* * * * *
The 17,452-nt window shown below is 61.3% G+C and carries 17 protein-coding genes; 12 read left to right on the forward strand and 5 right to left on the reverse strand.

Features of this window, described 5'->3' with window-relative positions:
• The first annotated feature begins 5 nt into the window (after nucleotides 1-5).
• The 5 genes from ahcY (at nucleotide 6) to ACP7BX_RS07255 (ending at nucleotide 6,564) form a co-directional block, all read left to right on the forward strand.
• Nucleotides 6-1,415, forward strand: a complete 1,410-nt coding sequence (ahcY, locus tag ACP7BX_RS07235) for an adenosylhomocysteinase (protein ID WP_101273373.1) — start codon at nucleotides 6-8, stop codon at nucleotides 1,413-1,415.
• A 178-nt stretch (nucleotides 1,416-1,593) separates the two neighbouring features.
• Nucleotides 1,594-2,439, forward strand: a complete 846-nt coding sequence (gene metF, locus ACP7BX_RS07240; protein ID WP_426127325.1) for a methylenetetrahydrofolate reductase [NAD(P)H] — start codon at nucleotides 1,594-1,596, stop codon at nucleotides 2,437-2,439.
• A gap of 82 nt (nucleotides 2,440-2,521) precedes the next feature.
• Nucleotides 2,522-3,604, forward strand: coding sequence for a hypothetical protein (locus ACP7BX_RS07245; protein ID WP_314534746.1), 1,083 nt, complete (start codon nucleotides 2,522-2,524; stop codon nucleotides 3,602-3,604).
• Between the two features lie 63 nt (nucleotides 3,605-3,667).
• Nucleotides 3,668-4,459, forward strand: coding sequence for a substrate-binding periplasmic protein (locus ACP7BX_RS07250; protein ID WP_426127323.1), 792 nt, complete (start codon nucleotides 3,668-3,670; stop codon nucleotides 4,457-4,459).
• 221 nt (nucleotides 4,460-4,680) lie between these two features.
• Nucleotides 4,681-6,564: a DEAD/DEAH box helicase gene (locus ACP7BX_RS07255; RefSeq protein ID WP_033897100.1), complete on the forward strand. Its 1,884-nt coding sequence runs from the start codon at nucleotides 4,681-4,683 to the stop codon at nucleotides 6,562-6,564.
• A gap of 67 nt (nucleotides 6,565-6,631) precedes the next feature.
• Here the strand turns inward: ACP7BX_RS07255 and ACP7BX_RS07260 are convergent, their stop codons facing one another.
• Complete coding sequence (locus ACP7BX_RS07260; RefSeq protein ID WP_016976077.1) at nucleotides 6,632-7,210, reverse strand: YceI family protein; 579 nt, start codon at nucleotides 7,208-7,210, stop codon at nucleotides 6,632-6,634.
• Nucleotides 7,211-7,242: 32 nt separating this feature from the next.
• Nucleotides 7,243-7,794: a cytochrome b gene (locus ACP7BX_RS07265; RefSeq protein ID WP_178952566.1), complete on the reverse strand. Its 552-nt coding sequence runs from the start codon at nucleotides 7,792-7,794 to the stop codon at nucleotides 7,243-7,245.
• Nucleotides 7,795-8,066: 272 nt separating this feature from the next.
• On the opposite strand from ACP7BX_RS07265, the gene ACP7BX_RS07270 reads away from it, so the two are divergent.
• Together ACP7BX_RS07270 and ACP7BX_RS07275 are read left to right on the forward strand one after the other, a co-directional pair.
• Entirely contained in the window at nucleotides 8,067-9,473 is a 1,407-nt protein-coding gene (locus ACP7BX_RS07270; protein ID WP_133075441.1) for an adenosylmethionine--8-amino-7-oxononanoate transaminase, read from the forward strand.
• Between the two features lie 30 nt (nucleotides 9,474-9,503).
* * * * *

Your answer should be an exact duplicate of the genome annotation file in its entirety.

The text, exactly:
The 17,452-nt window shown below is 61.3% G+C and carries 17 protein-coding genes; 12 read left to right on the forward strand and 5 right to left on the reverse strand.

Features of this window, described 5'->3' with window-relative positions:
• The first annotated feature begins 5 nt into the window (after nucleotides 1-5).
• The 5 genes from ahcY (at nucleotide 6) to ACP7BX_RS07255 (ending at nucleotide 6,564) form a co-directional block, all read left to right on the forward strand.
• Nucleotides 6-1,415, forward strand: a complete 1,410-nt coding sequence (ahcY, locus tag ACP7BX_RS07235) for an adenosylhomocysteinase (protein ID WP_101273373.1) — start codon at nucleotides 6-8, stop codon at nucleotides 1,413-1,415.
• A 178-nt stretch (nucleotides 1,416-1,593) separates the two neighbouring features.
• Nucleotides 1,594-2,439, forward strand: a complete 846-nt coding sequence (gene metF, locus ACP7BX_RS07240; protein ID WP_426127325.1) for a methylenetetrahydrofolate reductase [NAD(P)H] — start codon at nucleotides 1,594-1,596, stop codon at nucleotides 2,437-2,439.
• A gap of 82 nt (nucleotides 2,440-2,521) precedes the next feature.
• Nucleotides 2,522-3,604, forward strand: coding sequence for a hypothetical protein (locus ACP7BX_RS07245; protein ID WP_314534746.1), 1,083 nt, complete (start codon nucleotides 2,522-2,524; stop codon nucleotides 3,602-3,604).
• Between the two features lie 63 nt (nucleotides 3,605-3,667).
• Nucleotides 3,668-4,459, forward strand: coding sequence for a substrate-binding periplasmic protein (locus ACP7BX_RS07250; protein ID WP_426127323.1), 792 nt, complete (start codon nucleotides 3,668-3,670; stop codon nucleotides 4,457-4,459).
• 221 nt (nucleotides 4,460-4,680) lie between these two features.
• Nucleotides 4,681-6,564: a DEAD/DEAH box helicase gene (locus ACP7BX_RS07255; RefSeq protein ID WP_033897100.1), complete on the forward strand. Its 1,884-nt coding sequence runs from the start codon at nucleotides 4,681-4,683 to the stop codon at nucleotides 6,562-6,564.
• A gap of 67 nt (nucleotides 6,565-6,631) precedes the next feature.
• Here the strand turns inward: ACP7BX_RS07255 and ACP7BX_RS07260 are convergent, their stop codons facing one another.
• Complete coding sequence (locus ACP7BX_RS07260; RefSeq protein ID WP_016976077.1) at nucleotides 6,632-7,210, reverse strand: YceI family protein; 579 nt, start codon at nucleotides 7,208-7,210, stop codon at nucleotides 6,632-6,634.
• Nucleotides 7,211-7,242: 32 nt separating this feature from the next.
• Nucleotides 7,243-7,794: a cytochrome b gene (locus ACP7BX_RS07265; RefSeq protein ID WP_178952566.1), complete on the reverse strand. Its 552-nt coding sequence runs from the start codon at nucleotides 7,792-7,794 to the stop codon at nucleotides 7,243-7,245.
• Nucleotides 7,795-8,066: 272 nt separating this feature from the next.
• On the opposite strand from ACP7BX_RS07265, the gene ACP7BX_RS07270 reads away from it, so the two are divergent.
• Together ACP7BX_RS07270 and ACP7BX_RS07275 are read left to right on the forward strand one after the other, a co-directional pair.
• Entirely contained in the window at nucleotides 8,067-9,473 is a 1,407-nt protein-coding gene (locus ACP7BX_RS07270; protein ID WP_133075441.1) for an adenosylmethionine--8-amino-7-oxononanoate transaminase, read from the forward strand.
• Between the two features lie 30 nt (nucleotides 9,474-9,503).